Seattle Genetics Wins Unanimous OK for Lymphoma Drug from FDA Panel

Xconomy Seattle — 

Seattle Genetics (NASDAQ: SGEN) passed its first big test with an FDA advisory panel today with flying colors. An FDA panel of cancer drug experts recommended in a 10-0 vote that the company’s drug for Hodgkin’s lymphoma should be cleared for sale in the U.S.

The vote came this morning by the FDA’s Oncologic Drugs Advisory Committee, which gathered in Silver Spring, MD to review the safety and effectiveness of brentuximab vedotin (Adcetris). The panel is also meeting later today to discuss another use of the drug for another rare disease, anaplastic large cell lymphoma.

The FDA isn’t required to follow the advice of its advisory panels, but it usually does. The agency’s deadline to complete its review of the Seattle Genetics drug is August 30. But there was no real debate about the drug’s safety and effectiveness profile. A study of 102 patients showed that 75 percent had complete or partial tumor shrinkage, which lasted a median time of 6.7 months, even after patients failed all prior rounds of therapy.

About 8,500 patients get Hodgkin’s disease each year in the U.S. and about two-thirds are cured with standard chemotherapies, but the rest eventually relapse.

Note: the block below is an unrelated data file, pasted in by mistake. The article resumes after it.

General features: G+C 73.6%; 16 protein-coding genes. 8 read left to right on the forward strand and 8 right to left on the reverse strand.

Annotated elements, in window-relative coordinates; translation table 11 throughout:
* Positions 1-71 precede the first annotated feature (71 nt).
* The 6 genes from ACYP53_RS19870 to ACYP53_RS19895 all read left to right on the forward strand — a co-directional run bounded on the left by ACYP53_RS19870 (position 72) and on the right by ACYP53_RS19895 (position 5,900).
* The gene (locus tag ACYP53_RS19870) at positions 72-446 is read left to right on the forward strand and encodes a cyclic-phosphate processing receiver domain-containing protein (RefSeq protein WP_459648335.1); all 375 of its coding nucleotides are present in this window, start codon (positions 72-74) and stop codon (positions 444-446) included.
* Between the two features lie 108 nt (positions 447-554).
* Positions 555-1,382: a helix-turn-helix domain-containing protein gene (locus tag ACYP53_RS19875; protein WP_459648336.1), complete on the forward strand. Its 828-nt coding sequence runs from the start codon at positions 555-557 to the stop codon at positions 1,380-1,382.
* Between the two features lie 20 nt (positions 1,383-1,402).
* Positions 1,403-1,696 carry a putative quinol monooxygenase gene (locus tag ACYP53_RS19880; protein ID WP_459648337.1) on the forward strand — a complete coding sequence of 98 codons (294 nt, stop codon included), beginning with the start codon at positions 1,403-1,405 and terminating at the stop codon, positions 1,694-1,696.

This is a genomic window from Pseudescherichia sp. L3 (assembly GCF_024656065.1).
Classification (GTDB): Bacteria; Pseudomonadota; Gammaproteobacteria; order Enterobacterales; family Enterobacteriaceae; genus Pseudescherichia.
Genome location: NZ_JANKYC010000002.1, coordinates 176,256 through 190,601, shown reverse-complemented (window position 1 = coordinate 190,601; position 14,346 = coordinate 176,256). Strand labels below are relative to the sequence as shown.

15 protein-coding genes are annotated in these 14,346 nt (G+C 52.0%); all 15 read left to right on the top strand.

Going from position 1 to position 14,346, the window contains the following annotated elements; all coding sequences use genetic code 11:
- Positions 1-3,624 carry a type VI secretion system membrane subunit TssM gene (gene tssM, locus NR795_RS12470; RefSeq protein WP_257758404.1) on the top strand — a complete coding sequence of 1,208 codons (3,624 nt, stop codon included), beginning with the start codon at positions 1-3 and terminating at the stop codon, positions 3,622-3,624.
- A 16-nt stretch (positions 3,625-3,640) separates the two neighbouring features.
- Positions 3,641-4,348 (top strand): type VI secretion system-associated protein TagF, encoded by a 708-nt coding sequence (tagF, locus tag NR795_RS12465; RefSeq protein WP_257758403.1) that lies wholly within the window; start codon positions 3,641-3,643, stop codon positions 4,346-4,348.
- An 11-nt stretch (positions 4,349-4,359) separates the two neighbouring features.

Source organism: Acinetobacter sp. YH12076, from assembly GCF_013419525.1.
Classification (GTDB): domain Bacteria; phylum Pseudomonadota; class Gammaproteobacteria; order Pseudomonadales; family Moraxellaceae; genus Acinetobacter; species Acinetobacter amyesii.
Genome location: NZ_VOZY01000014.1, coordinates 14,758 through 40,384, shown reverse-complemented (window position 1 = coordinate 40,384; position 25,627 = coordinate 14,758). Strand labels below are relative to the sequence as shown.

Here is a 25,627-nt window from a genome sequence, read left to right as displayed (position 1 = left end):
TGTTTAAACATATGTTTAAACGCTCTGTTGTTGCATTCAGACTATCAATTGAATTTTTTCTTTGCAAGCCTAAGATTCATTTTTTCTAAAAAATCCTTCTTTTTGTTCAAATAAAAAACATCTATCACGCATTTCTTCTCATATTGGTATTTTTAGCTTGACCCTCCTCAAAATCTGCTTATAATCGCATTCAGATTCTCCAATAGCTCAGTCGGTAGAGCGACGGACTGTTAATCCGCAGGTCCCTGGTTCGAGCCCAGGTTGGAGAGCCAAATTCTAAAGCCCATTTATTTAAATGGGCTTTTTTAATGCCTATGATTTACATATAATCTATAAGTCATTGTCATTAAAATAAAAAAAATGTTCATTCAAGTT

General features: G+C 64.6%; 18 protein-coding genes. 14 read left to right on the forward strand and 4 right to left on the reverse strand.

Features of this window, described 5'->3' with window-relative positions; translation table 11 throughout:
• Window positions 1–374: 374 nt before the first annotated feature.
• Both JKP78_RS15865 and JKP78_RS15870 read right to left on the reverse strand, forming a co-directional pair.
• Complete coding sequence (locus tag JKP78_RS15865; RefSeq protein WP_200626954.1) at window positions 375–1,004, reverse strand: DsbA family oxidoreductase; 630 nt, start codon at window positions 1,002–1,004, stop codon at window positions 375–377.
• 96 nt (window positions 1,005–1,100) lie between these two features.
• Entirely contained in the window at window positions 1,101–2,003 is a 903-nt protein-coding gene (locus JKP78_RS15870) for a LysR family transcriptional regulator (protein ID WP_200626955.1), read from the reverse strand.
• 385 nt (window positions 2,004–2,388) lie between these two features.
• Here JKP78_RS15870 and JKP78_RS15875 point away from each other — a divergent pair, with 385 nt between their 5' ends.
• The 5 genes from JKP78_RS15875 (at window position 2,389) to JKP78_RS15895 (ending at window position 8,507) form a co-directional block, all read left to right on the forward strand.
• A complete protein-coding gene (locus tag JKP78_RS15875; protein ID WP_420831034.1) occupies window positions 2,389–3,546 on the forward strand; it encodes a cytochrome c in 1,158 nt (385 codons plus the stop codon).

“Brentuximab works and it works well. People with Hodgkin’s lymphoma will have another option for treating a terrible disease,” said Mikkael Sekeres, an oncologist at the Cleveland Clinic, in explaining his vote at the public hearing.

Wyndham Wilson, the chairman of the panel and a cancer researcher at the National Cancer Institute, added that “this drug has extremely exciting activity.” Even the often critical head of the FDA’s cancer drug officer, Richard Pazdur, said “we think this is an active drug and would like to see it out and available for the American public.”

Questions at the panel centered on issues like what further trials will be necessary to confirm the benefit of the drug, which patient populations it is most appropriate for, and its long-term safety profile. The most common adverse event was peripheral neuropathy, a form of nerve damage in the fingers and toes, which researchers said could be managed by reducing the dose.

If the FDA approves the drug for sale, it will be Seattle Genetics’ first marketed product after 14 years in business and more than $500 million of investment. It will also have a chance to be the first commercially successful version of an “empowered antibody” which combines the targeting ability of an antibody with a toxin to give it extra tumor-killing punch.

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